We touched down in Guayaquil, Ecuador at 10 o’clock at night, and it was super surreal. I couldn’t quite get my bearings, nor believe that we were actually in South America. For me, it was country number 30 and continent number 5. I’d really wanted to visit 30 countries before I turned 30 this past June, but 30 countries in 31 years will have to do.
Anyway, after grabbing our bags we quickly found our way to the taxi rank, showed them the address of our hostel and were on our way! With none of us really able to speak Spanish (I know very basic, GCSE level, which I haven’t had the chance to use a whole lot), we just had to trust that the guy knew where he was going. And with no road markings or, seemingly, any rules on the road, we also had to trust that we’d still be alive when we got there.
About 10 minutes later we made it (intact) to our hostel, Nazu City Hostel, which actually is now up there with some of my favourite hostels for its location, cleanliness and just general cool vibes. As we arrived fairly late, we pretty much just fell asleep straight away, enjoying perhaps the most comfortable hostel bed I’ve ever slept in!
We had one full day to see the main sights of city, and we really didn’t have to venture far to find them. After enjoying a free breakfast at the hostel, we headed outside and wandered along the river front, where there’s a newly built harbour area, filled with restaurants and fairground rides, as well as an IMAX cinema and university buildings. We walked through the streets for a while, exploring the city and just taking in the sights, before heading towards a rather large hill with a lighthouse atop it. We learned that this is called Santa Ana hill or, Las Peñas. It’s a super cute little area with brightly coloured houses, bars and walkways that lead all the way up to the top where a working lighthouse sits, showing off some spectacular views. It was definitely a day well spent, but we were eager to get out of the city and find those beaches we’d heard so much about that were, let’s face it, the real reason we came to Ecuador.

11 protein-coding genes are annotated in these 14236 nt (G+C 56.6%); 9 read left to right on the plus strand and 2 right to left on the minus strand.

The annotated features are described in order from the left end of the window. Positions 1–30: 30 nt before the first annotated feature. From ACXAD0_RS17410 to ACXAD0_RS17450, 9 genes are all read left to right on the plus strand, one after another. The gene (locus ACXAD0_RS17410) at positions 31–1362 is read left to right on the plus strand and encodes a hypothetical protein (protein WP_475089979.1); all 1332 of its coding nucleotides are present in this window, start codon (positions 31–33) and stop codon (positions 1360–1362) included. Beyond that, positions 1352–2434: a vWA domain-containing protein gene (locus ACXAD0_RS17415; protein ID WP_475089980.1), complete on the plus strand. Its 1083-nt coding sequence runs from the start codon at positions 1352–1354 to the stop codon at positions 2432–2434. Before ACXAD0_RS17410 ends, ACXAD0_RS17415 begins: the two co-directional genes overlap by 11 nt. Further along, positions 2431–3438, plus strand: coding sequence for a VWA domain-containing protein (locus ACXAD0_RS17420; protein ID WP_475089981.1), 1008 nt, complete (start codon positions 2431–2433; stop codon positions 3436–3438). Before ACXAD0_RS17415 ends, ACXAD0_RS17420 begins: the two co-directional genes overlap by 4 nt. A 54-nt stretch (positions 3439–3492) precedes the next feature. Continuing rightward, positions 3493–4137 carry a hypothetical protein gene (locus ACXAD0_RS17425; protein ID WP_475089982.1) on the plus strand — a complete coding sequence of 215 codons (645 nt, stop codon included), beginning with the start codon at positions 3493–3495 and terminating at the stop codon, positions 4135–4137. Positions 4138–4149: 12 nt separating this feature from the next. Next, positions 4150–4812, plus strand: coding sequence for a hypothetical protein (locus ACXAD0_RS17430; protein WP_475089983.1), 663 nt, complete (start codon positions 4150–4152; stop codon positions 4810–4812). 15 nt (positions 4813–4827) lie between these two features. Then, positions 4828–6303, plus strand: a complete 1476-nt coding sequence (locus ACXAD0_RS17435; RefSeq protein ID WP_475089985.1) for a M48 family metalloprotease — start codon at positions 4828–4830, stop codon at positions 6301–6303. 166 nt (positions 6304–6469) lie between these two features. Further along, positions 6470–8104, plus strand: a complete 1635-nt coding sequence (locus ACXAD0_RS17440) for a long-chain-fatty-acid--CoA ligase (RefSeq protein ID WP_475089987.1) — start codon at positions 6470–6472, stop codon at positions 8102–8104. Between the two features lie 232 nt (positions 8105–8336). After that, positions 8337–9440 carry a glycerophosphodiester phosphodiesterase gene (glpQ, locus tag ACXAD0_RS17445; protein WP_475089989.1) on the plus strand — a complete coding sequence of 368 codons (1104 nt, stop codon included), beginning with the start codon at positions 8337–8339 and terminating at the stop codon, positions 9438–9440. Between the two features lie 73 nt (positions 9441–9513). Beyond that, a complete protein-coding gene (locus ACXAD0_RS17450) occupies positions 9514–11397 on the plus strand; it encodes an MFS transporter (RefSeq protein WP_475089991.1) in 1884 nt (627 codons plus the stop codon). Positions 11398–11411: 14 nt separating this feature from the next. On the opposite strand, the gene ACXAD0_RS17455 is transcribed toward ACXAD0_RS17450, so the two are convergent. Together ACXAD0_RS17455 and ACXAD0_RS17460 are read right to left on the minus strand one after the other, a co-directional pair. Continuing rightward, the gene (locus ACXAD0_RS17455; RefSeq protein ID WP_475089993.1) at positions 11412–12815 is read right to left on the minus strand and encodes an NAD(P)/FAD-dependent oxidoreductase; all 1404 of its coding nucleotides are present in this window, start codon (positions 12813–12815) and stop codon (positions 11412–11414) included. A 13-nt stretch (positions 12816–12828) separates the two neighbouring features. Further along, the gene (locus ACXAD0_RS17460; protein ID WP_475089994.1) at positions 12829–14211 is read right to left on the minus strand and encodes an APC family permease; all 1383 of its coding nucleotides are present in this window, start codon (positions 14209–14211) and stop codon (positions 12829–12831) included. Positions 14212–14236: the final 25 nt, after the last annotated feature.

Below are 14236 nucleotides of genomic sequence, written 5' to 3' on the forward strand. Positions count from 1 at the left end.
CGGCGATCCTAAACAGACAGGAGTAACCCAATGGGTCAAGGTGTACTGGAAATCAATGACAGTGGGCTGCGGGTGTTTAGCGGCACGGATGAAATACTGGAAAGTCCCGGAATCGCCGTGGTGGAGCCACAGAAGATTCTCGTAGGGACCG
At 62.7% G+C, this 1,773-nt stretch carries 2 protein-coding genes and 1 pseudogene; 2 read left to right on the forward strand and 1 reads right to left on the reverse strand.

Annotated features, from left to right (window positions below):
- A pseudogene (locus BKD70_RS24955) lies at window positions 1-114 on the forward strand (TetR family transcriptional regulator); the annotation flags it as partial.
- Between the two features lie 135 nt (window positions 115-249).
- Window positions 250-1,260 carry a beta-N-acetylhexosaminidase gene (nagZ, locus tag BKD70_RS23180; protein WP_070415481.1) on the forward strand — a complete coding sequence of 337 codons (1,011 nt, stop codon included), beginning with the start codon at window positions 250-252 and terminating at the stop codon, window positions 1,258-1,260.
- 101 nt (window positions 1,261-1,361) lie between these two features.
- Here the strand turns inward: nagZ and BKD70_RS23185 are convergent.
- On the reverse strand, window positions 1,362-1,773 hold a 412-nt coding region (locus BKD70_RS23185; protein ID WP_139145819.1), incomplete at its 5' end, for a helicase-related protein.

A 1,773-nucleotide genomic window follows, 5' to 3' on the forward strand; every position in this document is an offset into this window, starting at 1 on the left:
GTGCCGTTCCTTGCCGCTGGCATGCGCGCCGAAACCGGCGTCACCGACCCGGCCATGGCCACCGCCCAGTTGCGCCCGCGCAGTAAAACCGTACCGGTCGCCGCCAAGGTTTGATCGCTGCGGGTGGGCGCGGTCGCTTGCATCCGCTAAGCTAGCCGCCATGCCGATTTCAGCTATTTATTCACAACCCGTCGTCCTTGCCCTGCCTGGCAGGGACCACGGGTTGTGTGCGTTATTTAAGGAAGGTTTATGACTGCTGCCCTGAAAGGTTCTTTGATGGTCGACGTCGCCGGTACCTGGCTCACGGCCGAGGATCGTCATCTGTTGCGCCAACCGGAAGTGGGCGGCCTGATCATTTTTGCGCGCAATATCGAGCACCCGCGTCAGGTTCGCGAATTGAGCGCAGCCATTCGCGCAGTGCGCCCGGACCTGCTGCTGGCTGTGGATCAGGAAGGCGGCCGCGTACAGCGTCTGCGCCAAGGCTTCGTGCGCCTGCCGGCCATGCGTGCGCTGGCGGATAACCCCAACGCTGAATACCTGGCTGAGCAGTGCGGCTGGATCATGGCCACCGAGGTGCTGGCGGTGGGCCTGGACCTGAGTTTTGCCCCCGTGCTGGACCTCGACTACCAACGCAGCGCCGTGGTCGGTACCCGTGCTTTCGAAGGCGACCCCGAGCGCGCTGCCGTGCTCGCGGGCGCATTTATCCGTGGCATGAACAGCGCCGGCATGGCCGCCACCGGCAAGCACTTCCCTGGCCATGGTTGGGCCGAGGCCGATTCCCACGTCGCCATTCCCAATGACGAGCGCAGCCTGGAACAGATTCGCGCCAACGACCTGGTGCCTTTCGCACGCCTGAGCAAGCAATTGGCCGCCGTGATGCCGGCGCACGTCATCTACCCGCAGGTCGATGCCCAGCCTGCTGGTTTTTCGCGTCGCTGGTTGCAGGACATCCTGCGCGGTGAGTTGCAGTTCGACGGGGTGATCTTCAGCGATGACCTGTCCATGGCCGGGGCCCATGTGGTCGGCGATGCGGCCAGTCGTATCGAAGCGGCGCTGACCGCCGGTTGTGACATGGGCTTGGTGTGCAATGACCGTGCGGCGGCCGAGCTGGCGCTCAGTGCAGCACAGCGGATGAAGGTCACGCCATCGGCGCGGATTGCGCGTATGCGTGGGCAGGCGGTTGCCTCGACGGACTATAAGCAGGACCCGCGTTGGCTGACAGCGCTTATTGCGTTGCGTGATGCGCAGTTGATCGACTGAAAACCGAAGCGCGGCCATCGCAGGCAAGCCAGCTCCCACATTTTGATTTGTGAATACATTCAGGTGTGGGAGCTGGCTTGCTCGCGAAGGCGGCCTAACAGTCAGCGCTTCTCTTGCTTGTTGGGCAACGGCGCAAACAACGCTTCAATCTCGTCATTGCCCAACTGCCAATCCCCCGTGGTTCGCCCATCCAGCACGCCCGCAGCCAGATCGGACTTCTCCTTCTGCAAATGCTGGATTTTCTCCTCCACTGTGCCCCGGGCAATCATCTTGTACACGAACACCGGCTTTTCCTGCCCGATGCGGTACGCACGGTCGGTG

The next morning, we enjoyed a leisurely breakfast before getting a taxi to the bus terminal. After some broken conversation with the taxi driver ( I really need to up my Spanish game), who was trying to convince us it would be cheaper to get him to drive us all the way to Montañita (it definitely wasn’t), we arrived at the bus terminal. This was like no other bus terminal I’ve ever been to before. It was a huge complex, filled with shops and escalators and signs that I couldn’t read. We eventually figured out (ok, fine, we were shown where to go) that the CLP (Coperativa Libertad Peninsular) bus service office was on the 2nd floor, office number 220 (if any of you are wondering), tucked away in a little corner by all the arcade games. We missed the 10am bus by approximately 1 minute – like, we actually saw the bus pull away, so we had to buy a ticket for the next bus, just an hour later (only $6 for the bus ticket).
11am arrived and we boarded our bus, making sure we kept hold of the luggage tag we were given so we could claim our bags upon arrival. The journey took just under 3 hours and we were pumped for our new location as soon as we reached the coast, about an hour before actually arriving in Montañita. The bus driver was nice enough to drop us at the side of the road, right by the sign for ‘Kamala Hostel‘, where we had booked to stay for the next few nights – just tell the driver that’s where you’re going when you get on and it’ll save you having to go all the way to the bus terminal and then back again.
And that’s where we are right now. Kamala Hostel. It’s like I’ve found my place. We’ve got a little cabana type hut to ourselves, with a balcony and hammock, and it’s literally a 30 second walk to the beach and the waves. This place has a pool, ping pong, pool, its own bar, a restaurant and, so far, some of the nicest people I think I’ve ever met travelling. It definitely has a party vibe, but also seems very relaxed and non-judgemental, so you can just do as you please. Join in, don’t join in. Play in the pool, swing in your hammock, rent a surfboard for a day, get a massage or go scuba diving, it’s got it all. We’ve actually only booked 2 nights, but I can already see us staying here for at least a week.
Once you find your little slice of heaven, why would you leave?